V2 to Bomarc: Reading Gravity’s Rainbow in Context

Abstract

In this article I argue that while Thomas Pynchon’s 1973 novel, Gravity’s Rainbow, is set primarily between 1944-1946 in Europe, it also simultaneously addresses itself to its own authorial context—that of the “Long Sixties” in America. In particular I consider details of Pynchon’s employment at the Bomarc Service News in the years 1960-1962—the Bomarc being a surface-to-air interceptor missile manufactured by the Boeing Aircraft Company for the United States Air Force. Given that the V-2 rocket is the preeminent symbol of control in Gravity’s Rainbow, I argue that we ought to consider Gravity’s Rainbow in relation to the Bomarc, a technological descendent of the V-2, and a key defensive weapon in the Air Force’s Semi-Automatic Ground Environment (SAGE), a centralised system for continental air defence, and the preeminent computerised command and control system of its time. The Bomarc was for these reasons a crucial component of a technical system of control that provided the primary material support for what Paul Edwards has described as the “closed-world discourse” of Cold War America. In light of this history I proceed to read the novel in terms of the operative presence of this discourse in the American public domain—in articles, newsreels and other media—demonstrating the manner in which the ‘Rocket-State’ of Gravity’s Rainbow reconstitutes the human subject as a cyborg, thereby problematising the liberal humanist conception of the subject as discrete, autonomous and autopoetic. I supplement this contextual reading of the novel with formalist considerations for the manner in which the reader of the novel is implicated in Gravity’s Rainbow’s own operations of closure and control, and argue that the reader of the novel is also, regardless of context, subjected to and by the act of reading the novel considered in cybernetic terms. I conclude the essay by reading the novel’s closing moments against the grain of my own argument, and attempt to articulate a place of exception to the regime of control performed by the novel in relation its context and its reader.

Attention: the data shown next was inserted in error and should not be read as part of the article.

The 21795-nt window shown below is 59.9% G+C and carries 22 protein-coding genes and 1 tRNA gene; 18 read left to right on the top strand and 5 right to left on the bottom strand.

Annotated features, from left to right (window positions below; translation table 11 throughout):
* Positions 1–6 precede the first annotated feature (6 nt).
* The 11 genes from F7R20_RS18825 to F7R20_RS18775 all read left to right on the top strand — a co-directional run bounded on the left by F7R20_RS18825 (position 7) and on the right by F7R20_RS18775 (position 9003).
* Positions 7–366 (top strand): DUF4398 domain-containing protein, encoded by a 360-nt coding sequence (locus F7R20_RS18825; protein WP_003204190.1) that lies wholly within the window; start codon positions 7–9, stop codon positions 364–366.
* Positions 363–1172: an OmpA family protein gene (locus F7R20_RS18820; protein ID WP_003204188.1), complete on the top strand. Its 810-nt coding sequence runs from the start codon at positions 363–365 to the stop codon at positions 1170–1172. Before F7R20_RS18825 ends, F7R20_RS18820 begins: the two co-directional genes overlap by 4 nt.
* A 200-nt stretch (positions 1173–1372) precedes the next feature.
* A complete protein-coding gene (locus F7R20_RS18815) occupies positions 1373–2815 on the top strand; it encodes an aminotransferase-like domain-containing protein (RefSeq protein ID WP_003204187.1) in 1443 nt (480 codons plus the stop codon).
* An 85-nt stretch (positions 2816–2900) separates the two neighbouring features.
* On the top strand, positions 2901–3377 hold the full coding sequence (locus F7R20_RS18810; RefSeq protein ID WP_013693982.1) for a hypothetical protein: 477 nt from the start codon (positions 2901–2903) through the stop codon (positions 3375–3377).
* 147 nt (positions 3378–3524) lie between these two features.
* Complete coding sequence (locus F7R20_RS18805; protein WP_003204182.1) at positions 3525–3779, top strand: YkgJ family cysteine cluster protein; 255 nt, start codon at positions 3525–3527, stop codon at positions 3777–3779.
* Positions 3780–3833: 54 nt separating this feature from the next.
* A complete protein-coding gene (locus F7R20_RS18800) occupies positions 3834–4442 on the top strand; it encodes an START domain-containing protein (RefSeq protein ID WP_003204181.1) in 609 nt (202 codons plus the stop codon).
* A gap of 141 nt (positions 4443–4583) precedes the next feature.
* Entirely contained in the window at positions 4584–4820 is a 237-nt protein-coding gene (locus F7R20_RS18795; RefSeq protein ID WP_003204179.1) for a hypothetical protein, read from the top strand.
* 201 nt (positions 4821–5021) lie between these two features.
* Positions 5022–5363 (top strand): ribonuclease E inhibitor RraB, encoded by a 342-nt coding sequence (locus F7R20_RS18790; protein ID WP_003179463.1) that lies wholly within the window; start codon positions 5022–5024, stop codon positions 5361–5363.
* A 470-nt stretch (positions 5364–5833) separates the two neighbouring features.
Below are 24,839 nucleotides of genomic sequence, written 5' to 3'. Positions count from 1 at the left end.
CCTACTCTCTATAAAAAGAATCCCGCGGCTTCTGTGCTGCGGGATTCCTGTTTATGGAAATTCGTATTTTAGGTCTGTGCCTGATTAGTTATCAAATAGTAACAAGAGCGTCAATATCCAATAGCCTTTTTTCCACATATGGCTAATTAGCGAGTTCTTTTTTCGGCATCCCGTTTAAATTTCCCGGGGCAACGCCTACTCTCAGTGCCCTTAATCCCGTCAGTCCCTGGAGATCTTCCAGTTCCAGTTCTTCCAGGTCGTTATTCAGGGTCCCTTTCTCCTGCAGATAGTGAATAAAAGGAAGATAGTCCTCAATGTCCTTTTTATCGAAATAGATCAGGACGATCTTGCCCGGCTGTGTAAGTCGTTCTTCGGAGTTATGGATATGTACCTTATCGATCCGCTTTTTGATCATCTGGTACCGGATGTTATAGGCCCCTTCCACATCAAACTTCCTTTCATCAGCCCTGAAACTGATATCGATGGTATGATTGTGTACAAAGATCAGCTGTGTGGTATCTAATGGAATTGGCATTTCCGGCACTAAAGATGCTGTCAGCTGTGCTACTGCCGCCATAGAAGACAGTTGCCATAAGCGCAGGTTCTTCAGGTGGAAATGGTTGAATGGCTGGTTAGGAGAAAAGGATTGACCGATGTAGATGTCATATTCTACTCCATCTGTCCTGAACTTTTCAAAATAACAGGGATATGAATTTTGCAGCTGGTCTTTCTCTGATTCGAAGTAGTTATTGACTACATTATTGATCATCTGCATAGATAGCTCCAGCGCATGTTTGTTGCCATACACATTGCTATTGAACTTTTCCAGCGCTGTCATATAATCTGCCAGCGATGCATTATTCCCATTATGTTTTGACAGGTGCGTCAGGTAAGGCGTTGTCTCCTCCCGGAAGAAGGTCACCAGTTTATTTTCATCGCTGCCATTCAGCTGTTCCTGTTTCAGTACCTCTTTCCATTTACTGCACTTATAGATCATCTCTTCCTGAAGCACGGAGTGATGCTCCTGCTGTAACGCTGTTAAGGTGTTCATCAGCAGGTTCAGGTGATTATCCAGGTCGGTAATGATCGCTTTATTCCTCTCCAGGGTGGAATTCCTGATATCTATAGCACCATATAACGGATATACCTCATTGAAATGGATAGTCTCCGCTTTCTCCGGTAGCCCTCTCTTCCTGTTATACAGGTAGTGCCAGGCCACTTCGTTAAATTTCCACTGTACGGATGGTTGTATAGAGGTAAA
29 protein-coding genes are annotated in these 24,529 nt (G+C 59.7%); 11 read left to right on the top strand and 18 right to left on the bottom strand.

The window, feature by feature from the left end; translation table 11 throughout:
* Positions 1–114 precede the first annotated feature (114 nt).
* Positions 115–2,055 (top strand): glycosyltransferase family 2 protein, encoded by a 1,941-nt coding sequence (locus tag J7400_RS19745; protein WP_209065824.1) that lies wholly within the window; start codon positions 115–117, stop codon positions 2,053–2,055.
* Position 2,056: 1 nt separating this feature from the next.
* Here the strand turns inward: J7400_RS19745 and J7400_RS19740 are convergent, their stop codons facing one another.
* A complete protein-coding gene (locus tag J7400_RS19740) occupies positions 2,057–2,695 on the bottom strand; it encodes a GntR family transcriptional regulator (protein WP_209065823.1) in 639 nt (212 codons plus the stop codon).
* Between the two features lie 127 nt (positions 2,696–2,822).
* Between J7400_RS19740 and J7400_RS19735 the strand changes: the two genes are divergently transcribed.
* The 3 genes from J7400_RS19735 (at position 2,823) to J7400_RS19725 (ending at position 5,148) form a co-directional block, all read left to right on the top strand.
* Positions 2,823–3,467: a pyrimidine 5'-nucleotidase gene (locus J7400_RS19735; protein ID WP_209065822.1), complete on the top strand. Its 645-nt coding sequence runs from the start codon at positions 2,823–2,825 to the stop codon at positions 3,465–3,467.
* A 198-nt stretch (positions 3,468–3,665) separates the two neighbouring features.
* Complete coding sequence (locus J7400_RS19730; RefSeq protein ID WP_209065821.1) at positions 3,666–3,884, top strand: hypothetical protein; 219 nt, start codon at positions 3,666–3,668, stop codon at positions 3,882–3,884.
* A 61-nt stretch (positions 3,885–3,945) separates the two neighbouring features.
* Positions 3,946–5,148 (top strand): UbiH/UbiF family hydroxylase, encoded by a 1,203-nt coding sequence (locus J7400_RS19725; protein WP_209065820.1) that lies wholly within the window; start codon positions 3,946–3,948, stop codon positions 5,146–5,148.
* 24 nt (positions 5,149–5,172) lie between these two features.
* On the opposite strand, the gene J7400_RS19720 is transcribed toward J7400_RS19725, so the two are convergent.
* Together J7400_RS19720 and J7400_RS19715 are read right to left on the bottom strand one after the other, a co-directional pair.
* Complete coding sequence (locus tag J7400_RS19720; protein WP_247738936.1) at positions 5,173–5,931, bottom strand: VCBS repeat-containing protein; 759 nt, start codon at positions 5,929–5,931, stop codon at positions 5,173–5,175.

How to Cite

Comyn J. . (2014) “V2 to Bomarc: Reading Gravity’s Rainbow in Context”, Orbit: A Journal of American Literature. 2(2). doi: https://doi.org/10.16995/orb.387

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Authors

Joshua Comyn (University of Melbourne)

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Creative Commons Attribution 4.0

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This article has been peer reviewed.

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